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Eldevik, Sigmund; Hastings, Richard P.; Jahr, Erik; Hughes, J. Carl (2012)
Publisher: Springer Nature
Journal: Journal of Autism and Developmental Disorders
Languages: English
Types: Article
Subjects: Effectiveness, Mainstream setting, Developmental and Educational Psychology, Atferdsterapi, Original Paper, VDP::Social science: 200::Psychology: 260, RJ101, Autism, :Social science: 200::Psychology: 260 [VDP], Pre-school, Autisme, Barn, Early intensive behavioral intervention, LC, Tidligintervensjon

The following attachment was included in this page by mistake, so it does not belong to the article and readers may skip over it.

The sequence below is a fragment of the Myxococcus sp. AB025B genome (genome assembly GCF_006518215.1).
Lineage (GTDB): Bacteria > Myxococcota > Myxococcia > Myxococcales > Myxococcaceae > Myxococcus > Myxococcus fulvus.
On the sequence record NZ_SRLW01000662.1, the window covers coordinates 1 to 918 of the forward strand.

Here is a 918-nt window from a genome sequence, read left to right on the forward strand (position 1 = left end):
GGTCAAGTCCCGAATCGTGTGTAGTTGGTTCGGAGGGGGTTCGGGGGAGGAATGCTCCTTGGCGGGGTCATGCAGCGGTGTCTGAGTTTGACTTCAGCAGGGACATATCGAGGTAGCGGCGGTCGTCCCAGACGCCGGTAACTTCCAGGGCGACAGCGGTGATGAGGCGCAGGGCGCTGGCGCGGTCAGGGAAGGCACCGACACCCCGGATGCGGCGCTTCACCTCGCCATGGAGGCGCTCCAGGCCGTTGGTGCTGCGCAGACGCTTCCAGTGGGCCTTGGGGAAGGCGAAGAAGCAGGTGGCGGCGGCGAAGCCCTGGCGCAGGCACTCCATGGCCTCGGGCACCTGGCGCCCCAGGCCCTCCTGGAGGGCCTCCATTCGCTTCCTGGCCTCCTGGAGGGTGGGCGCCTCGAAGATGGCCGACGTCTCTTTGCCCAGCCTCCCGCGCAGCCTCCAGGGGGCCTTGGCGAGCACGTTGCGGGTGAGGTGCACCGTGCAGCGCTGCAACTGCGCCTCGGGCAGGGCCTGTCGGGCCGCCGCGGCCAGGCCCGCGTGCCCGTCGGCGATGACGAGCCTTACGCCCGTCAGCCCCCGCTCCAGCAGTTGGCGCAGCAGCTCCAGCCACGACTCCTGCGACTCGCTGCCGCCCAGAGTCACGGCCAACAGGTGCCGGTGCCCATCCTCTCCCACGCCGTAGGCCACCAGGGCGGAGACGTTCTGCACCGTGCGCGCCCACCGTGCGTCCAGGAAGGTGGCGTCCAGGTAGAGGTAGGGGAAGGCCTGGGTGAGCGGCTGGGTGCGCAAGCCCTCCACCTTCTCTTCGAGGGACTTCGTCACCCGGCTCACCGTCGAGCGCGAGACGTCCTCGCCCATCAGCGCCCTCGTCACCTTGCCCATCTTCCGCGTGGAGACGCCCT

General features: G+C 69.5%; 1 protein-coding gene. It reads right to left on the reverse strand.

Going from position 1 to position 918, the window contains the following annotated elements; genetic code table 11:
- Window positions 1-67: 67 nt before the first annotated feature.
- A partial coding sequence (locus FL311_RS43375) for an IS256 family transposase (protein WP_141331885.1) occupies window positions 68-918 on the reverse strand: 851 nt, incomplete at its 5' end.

We evaluated outcomes for 31 children with autism (2–6 years of age at intake) who received behavioral intervention in mainstream pre-school settings and a comparison group of 12 children receiving treatment as usual. After 2 years, children receiving behavioral intervention had higher IQ scores (Hedges g = 1.03 (95% CI = .34, 1.72) and adaptive behavior composite scores (Hedges g = .73 (95% CI = .05, 1.36). Despite probably fewer intervention hours, these group level outcomes were comparable to studies providing more intensive intervention. Individual child data also showed positive results with 19.4% achieving change at a reliable level for IQ; but a lower percentage than found in recent meta-analysis research. Strengths and weaknesses of the mainstream preschool delivery model are discussed This article is published with open access at Springerlink.com
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